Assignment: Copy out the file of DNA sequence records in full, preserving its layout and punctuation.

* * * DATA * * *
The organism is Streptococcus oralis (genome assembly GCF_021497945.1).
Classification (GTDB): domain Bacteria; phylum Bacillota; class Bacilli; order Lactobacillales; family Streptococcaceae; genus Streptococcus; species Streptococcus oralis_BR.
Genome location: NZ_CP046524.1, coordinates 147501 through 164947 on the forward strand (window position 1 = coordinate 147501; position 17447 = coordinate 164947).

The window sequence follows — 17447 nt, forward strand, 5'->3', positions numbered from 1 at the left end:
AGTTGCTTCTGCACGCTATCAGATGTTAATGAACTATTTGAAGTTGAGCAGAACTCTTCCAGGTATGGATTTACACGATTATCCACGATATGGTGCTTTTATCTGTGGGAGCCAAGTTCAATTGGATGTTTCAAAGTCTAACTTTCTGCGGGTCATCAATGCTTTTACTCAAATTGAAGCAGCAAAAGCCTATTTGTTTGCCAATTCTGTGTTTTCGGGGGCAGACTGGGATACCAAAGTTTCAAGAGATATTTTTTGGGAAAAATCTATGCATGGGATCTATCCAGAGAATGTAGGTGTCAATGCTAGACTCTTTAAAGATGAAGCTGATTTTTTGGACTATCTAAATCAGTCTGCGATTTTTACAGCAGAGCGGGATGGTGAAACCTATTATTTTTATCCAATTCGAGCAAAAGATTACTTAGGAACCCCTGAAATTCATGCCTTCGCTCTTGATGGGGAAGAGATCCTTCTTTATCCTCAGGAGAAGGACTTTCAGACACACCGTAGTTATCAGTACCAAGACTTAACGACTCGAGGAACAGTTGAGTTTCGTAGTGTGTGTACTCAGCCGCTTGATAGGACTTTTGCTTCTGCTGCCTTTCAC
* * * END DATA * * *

The organism is Streptococcus oralis (genome assembly GCF_021497945.1).
Classification (GTDB): domain Bacteria; phylum Bacillota; class Bacilli; order Lactobacillales; family Streptococcaceae; genus Streptococcus; species Streptococcus oralis_BR.
Genome location: NZ_CP046524.1, coordinates 147501 through 164947 on the forward strand (window position 1 = coordinate 147501; position 17447 = coordinate 164947).

The window sequence follows — 17447 nt, forward strand, 5'->3', positions numbered from 1 at the left end:
AGTTGCTTCTGCACGCTATCAGATGTTAATGAACTATTTGAAGTTGAGCAGAACTCTTCCAGGTATGGATTTACACGATTATCCACGATATGGTGCTTTTATCTGTGGGAGCCAAGTTCAATTGGATGTTTCAAAGTCTAACTTTCTGCGGGTCATCAATGCTTTTACTCAAATTGAAGCAGCAAAAGCCTATTTGTTTGCCAATTCTGTGTTTTCGGGGGCAGACTGGGATACCAAAGTTTCAAGAGATATTTTTTGGGAAAAATCTATGCATGGGATCTATCCAGAGAATGTAGGTGTCAATGCTAGACTCTTTAAAGATGAAGCTGATTTTTTGGACTATCTAAATCAGTCTGCGATTTTTACAGCAGAGCGGGATGGTGAAACCTATTATTTTTATCCAATTCGAGCAAAAGATTACTTAGGAACCCCTGAAATTCATGCCTTCGCTCTTGATGGGGAAGAGATCCTTCTTTATCCTCAGGAGAAGGACTTTCAGACACACCGTAGTTATCAGTACCAAGACTTAACGACTCGAGGAACAGTTGAGTTTCGTAGTGTGTGTACTCAGCCGCTTGATAGGACTTTTGCTTCTGCTGCCTTTCAC